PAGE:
We don’t want the Earth to warm more than 1.5–2°C (2.7-3.6°F) compared to the pre-industrial climate. These targets are not magical; they are expert judgements about what it takes to avoid some of the more serious effects of climate change. We know that the seas will rise (they already are). We know that droughts and flooding will get more severe (they already are). We know that there will be more heat waves, more intense storms, and ocean acidification (all happening now). We cannot stop some of the changes. But if we keep climate change to these limits, we think that we can avoid the worst effects.
Where did these targets come from? Well, I mentioned that they are expert judgements but they are based on science. For instance, we can look into the deep past using ice cores, sediment records, and other tools to see how the past climate changed. We can also look into the future with computer models to predict how the future climate will evolve. Through these tools we can get a sense of how large the impact is if temperatures rise.
The obvious question is, where are we at? How much have temperatures risen since the pre-industrial time period? It might seem like that is a simple question. In fact, groups like NASA in the US regularly provide temperature data as below. According to this image, the 2016 temperature increase has just hit 1°C (1.8°F). So, it would appear that we have some ways to go before hitting our target, right?
Not so fast. Whenever you see an image like the one below, you should ask what years are the baseline. These graphs are termed “temperature anomaly plots.” They don’t show the actual temperature; rather they show the temperature difference between two time periods. It turns out that the figure below is oriented so that it is relative to the time period 1951–1980. So when we say that 2016 had a temperature anomaly of 1°C, we really mean that it was 1°C warmer than the 1951–1980 time period.
So, some important questions are, what were the temperatures prior to the graph shown here? What was the pre-industrial temperature? If the pre-industrial temperature is cooler than 1951–1980, it would mean that we have warmed even more than 1°C (1.8°F).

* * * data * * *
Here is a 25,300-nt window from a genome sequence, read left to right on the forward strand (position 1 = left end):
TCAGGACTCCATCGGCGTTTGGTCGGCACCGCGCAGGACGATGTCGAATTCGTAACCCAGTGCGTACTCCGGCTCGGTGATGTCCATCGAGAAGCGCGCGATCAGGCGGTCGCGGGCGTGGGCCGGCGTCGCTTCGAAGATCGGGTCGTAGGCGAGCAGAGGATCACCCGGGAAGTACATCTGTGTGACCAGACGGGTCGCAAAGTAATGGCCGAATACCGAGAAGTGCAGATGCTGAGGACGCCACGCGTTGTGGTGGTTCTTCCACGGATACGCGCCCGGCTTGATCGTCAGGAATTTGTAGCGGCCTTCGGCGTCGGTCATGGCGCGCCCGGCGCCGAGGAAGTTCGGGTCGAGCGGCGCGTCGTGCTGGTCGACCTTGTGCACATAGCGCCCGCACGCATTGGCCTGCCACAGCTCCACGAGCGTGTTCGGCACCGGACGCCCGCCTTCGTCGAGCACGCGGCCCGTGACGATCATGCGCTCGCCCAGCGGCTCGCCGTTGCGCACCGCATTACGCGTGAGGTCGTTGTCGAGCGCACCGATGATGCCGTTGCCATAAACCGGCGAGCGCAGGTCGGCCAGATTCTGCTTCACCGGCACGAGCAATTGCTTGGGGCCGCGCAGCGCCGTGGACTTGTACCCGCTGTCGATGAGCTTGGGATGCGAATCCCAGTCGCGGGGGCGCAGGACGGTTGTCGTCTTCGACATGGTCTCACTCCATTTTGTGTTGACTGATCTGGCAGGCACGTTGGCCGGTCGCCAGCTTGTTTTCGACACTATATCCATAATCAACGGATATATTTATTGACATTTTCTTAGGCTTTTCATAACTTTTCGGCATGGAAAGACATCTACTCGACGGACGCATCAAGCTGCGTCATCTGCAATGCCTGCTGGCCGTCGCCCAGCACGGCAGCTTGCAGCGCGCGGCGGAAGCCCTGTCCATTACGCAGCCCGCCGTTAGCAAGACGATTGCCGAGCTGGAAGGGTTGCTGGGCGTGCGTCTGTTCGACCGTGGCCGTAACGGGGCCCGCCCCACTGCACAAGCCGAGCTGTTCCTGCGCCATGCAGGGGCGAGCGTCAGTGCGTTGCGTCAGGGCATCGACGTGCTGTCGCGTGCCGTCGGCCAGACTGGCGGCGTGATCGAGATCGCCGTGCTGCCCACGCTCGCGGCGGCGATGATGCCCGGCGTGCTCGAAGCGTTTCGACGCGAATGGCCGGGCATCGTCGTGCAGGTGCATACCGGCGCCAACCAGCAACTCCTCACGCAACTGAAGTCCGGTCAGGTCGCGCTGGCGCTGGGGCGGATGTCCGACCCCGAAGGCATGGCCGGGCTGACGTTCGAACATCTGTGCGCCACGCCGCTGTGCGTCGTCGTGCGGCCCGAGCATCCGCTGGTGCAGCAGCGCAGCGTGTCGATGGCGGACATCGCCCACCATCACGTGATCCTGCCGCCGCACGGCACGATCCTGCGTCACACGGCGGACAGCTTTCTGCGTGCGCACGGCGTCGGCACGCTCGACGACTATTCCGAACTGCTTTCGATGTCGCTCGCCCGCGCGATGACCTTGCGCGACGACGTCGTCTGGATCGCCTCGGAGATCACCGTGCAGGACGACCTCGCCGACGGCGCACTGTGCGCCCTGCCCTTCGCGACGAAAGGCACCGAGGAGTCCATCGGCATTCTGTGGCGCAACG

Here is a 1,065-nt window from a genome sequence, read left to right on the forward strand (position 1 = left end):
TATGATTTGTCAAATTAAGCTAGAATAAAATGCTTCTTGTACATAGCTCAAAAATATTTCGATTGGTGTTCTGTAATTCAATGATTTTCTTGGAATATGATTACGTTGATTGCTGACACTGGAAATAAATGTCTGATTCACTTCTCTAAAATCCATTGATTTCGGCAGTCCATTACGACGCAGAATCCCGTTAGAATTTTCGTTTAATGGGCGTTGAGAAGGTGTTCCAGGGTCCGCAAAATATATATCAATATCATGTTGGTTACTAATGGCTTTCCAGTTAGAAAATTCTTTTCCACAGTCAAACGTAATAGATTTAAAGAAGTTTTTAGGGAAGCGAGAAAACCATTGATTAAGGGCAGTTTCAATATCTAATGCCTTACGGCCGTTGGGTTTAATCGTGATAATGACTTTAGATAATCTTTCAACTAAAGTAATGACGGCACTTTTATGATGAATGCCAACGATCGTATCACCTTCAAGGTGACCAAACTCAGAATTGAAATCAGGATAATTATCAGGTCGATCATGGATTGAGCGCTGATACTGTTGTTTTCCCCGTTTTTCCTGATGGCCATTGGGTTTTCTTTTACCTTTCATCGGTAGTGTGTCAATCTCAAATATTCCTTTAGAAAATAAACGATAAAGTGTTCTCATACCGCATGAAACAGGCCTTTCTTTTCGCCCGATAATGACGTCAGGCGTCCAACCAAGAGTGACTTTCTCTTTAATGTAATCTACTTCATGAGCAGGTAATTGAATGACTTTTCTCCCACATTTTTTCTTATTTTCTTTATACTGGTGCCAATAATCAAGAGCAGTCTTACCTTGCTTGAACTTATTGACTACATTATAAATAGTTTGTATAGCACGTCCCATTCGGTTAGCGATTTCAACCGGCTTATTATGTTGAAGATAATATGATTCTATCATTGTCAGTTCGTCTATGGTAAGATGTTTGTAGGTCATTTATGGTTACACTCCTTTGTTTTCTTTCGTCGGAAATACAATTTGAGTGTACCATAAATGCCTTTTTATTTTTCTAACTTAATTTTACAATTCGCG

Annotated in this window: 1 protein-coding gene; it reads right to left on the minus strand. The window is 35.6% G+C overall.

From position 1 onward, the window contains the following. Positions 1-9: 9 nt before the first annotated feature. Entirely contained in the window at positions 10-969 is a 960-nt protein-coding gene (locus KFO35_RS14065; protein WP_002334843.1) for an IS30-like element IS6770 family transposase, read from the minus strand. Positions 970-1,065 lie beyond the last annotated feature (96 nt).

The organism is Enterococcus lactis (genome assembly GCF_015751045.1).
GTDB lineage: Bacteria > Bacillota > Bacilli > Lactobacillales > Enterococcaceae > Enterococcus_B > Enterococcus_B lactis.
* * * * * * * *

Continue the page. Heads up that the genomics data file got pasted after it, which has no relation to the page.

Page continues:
A study just out in the Bulletin of the American Meteorological Society tackles this question head on. In this article, lead author Dr Ed Hawkins from the University of Reading and an international team of colleagues take into account many climate records that date back decades and centuries. Based on their analysis, they determined that the period 1720–1800 is the best selection for “pre-industrial.”
Prior to this publication, some choices were made based on expediency. For instance, in the latest IPCC report, the global reference period was 1850–1900 because it was thought that high-quality records could go back as far as 1850. However, some warming had already occurred by 1850. For instance, greenhouse gases were already being emitted then. Perhaps more importantly, humans had already changed the landscape through practices such as farming and animal husbandry. These land changes can affect temperatures as well. By using 1850 as a start date, you miss these changes and underestimate the total change in the global climate.
The authors considered a number of issues when selecting their recommended period. First, they attempted to select a period prior to significant global warming — before many greenhouse gases and land changes occurred. Second, it would be best to have a choice that didn’t have natural forcings (natural climatic changes such as volcanoes, significant solar changes, and so forth). Using three different analysis methods, the authors are able to conclude that from their pre-industrial time to the 1986–2005 period, there was a likely global temperature increase of 0.55–0.80°C (1–1.4°F).
When you use the recommended time period, it turns out that 2015 was the first year on record that passed the 1°C (1.8°F) mark. It means that 2016 was approximately 0.1°C (0.2°F) warmer than we had thought relative to the pre-industrial time period. To put this in perspective, it is almost an extra decade of warming.
Why does this matter? Well, it means that we have about a decade less time to act on climate change if we are going to avoid the most serious consequences. It means we simply have no time to waste, and no room for error. It also means that even if we take action right now, there will be consequences. That said, it is better in the long run to act now than to wait. The people denying or delaying action are costing us, and our future generation much in terms of financial, social, and human capital.
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